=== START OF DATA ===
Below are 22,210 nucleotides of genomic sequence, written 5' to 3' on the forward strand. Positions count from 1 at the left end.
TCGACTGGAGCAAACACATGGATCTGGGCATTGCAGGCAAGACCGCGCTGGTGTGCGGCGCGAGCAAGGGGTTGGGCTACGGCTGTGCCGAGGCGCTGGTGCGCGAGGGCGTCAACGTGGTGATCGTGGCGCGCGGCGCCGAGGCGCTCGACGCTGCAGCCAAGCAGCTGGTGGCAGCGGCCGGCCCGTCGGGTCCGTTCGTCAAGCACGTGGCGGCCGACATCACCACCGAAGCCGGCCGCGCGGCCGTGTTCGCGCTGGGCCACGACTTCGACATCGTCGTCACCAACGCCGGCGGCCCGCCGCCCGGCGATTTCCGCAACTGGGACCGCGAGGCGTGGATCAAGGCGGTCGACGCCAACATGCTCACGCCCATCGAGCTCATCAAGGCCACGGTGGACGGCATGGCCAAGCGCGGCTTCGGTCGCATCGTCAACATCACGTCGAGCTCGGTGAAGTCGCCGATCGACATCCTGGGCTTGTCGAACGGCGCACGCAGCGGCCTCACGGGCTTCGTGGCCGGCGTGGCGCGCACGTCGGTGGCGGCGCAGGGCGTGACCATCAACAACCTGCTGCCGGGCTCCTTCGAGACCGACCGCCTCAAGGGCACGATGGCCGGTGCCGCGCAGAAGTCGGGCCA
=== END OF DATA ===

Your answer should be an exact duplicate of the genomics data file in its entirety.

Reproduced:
Below are 22,210 nucleotides of genomic sequence, written 5' to 3' on the forward strand. Positions count from 1 at the left end.
TCGACTGGAGCAAACACATGGATCTGGGCATTGCAGGCAAGACCGCGCTGGTGTGCGGCGCGAGCAAGGGGTTGGGCTACGGCTGTGCCGAGGCGCTGGTGCGCGAGGGCGTCAACGTGGTGATCGTGGCGCGCGGCGCCGAGGCGCTCGACGCTGCAGCCAAGCAGCTGGTGGCAGCGGCCGGCCCGTCGGGTCCGTTCGTCAAGCACGTGGCGGCCGACATCACCACCGAAGCCGGCCGCGCGGCCGTGTTCGCGCTGGGCCACGACTTCGACATCGTCGTCACCAACGCCGGCGGCCCGCCGCCCGGCGATTTCCGCAACTGGGACCGCGAGGCGTGGATCAAGGCGGTCGACGCCAACATGCTCACGCCCATCGAGCTCATCAAGGCCACGGTGGACGGCATGGCCAAGCGCGGCTTCGGTCGCATCGTCAACATCACGTCGAGCTCGGTGAAGTCGCCGATCGACATCCTGGGCTTGTCGAACGGCGCACGCAGCGGCCTCACGGGCTTCGTGGCCGGCGTGGCGCGCACGTCGGTGGCGGCGCAGGGCGTGACCATCAACAACCTGCTGCCGGGCTCCTTCGAGACCGACCGCCTCAAGGGCACGATGGCCGGTGCCGCGCAGAAGTCGGGCCA